An official website of the United States government
Here's how you know
A .mil website belongs to an official U.S. Department of Defense organization in the United States.
A lock (lock ) or https:// means you’ve safely connected to the .mil website. Share sensitive information only on official, secure websites.

HomeNewsArticle Display

Vandenberg beaches play critical role in western snowy plover recovery

VANDENBERG AIR FORCE BASE, Calif. --  Approximately 25 percent of the western snowy plover population resides on Vandenberg beaches. The base ensures the federally-protected birds are taken care of by annually closing off access to portions of the coast line in which they nest. (U.S. Air Force photo/Airman 1st Class Andrew Lee)

VANDENBERG AIR FORCE BASE, Calif. -- Approximately 25 percent of the western snowy plover population resides on Vandenberg beaches. The base ensures the federally-protected birds are taken care of by annually closing off access to portions of the coast line in which they nest. (U.S. Air Force photo/Airman 1st Class Andrew Lee)

VANDENBERG AIR FORCE BASE, Calif. -- Base leadership has temporarily closed Minuteman Beach here due to beach access violations during the western snowy plover nesting season here March 29.

On March 5, 1993, the Pacific Coast population of the western snowy plover was listed under the federal Endangered Species Act of 1973 as threatened.

Under the guidelines of the U.S. Fish and Wildlife Service's western snowy plover recovery plan, Vandenberg must meet a target population of 400 adult breeding birds and maintain that number over a 10 year period in order to consider delisting the species as threatened.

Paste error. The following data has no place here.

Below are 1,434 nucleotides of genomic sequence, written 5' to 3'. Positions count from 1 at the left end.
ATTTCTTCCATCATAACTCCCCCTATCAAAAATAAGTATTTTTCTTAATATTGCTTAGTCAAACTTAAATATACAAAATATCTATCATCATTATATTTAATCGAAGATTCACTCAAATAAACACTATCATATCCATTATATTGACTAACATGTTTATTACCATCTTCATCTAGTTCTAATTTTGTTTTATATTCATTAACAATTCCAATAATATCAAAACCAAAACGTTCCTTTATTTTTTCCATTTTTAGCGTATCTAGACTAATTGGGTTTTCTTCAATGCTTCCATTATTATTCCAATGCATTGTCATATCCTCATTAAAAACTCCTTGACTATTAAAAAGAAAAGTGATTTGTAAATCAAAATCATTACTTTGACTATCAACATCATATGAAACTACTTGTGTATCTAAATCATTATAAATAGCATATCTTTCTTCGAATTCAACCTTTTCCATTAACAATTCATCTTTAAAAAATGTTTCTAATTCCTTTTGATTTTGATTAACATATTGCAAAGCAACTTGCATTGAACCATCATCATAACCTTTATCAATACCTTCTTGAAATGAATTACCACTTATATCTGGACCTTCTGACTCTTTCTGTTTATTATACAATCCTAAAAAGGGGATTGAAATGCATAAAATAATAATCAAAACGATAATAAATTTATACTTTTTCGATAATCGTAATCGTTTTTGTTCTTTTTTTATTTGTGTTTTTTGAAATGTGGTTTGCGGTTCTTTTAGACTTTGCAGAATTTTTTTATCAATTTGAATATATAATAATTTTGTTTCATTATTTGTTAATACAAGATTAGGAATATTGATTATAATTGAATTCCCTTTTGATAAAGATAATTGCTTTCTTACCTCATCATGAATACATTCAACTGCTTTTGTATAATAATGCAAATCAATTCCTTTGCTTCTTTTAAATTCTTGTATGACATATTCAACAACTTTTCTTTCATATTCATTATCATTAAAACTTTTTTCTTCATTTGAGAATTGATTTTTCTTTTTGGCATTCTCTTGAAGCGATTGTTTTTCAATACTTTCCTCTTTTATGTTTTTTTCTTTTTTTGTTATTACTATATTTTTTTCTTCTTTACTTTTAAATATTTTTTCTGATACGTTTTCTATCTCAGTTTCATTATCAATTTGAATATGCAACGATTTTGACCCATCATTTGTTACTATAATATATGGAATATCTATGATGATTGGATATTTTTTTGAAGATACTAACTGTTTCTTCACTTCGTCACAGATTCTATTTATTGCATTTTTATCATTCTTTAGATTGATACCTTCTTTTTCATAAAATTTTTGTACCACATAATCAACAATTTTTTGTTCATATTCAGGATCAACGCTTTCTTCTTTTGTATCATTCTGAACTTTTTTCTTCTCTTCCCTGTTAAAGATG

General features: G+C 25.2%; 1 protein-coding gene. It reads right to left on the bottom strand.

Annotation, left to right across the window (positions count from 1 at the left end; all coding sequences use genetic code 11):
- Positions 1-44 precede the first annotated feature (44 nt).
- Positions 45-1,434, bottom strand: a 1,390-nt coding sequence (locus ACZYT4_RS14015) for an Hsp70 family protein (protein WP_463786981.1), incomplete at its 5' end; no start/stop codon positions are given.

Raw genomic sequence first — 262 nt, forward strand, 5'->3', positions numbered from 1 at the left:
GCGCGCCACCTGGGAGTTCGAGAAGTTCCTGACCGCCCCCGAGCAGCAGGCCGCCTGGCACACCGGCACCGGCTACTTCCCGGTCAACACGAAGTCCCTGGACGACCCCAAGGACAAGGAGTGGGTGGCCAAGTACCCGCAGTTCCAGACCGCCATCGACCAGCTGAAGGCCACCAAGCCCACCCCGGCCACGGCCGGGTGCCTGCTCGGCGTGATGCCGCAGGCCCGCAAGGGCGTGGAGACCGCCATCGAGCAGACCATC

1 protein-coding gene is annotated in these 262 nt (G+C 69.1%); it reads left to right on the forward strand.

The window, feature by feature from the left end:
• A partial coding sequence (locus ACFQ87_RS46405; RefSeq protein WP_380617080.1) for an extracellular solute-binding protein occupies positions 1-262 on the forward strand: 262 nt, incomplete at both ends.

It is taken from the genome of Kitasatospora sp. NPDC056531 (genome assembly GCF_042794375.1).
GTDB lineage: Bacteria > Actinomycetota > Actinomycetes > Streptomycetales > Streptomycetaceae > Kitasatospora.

"We've gotten off to a slow start this year," said Mr. Darryl York, a 30th Civil Engineer Squadron environmental flight wildlife biologist. "This time last year, Vandenberg reported 47 western snowy plover nests on the beaches here. Due to the recent high tides at the beaches, we have only recorded nine nests this year. However, we are assuming that we will find more nests as soon as the tides recede."

Vandenberg's beaches are the breeding grounds for approximately a third of the population of western snowy plovers on the Central Coast, between Santa Barbara and San Luis Obispo counties.

"Vandenberg's beaches are important to the recovery of the western snowy plover," Mr. York said. "With more than 30 miles of undeveloped coastline, Vandenberg provides the western snowy plover with some of the best habitat locations on the Central Coast."

Portions of Vandenberg's beaches, including Wall, Surf and Minuteman, close March 1 through Sept. 30 every year to aid in the recovery of the western snowy plover.

"Human activity on beaches, such as walking, jogging, walking pets, operating off-road vehicles, and horseback riding during the western snowy plover breeding season has caused a significant decline in the species," Mr. York said. "Such activities can inadvertently cause the destruction of eggs and chicks, ultimately disrupting the recovery of the species."

Other than Minuteman Beach, Wall and Surf beaches are open 8 a.m. to 6 p.m. daily. Fences and dune areas demarcate off-limits. Every entry into closed areas counts as a violation of beach restrictions. If a specified violation limit is reached at a particular beach, that beach will be closed entirely for the remainder of the nesting season.

"One of the major problems we've encountered on Minuteman Beach is patrons ignoring the signs," said Edward Panas, a 30th Security Forces Squadron conservation officer. "For those people planning on going to the beaches around here, please pay attention to the signs to avoid further beach violations from occurring."

Failure to comply with restrictions is a violation of federal law and may result in fines and penalties. Fines can reach up to $50,000 and penalties can be as much as more than one year in jail, Mr. Panas said.

For a complete list of beach rules and current beach violations, visit http://www.vandenberg.af.mil/shared/media/document/AFD-100401-084.pdf.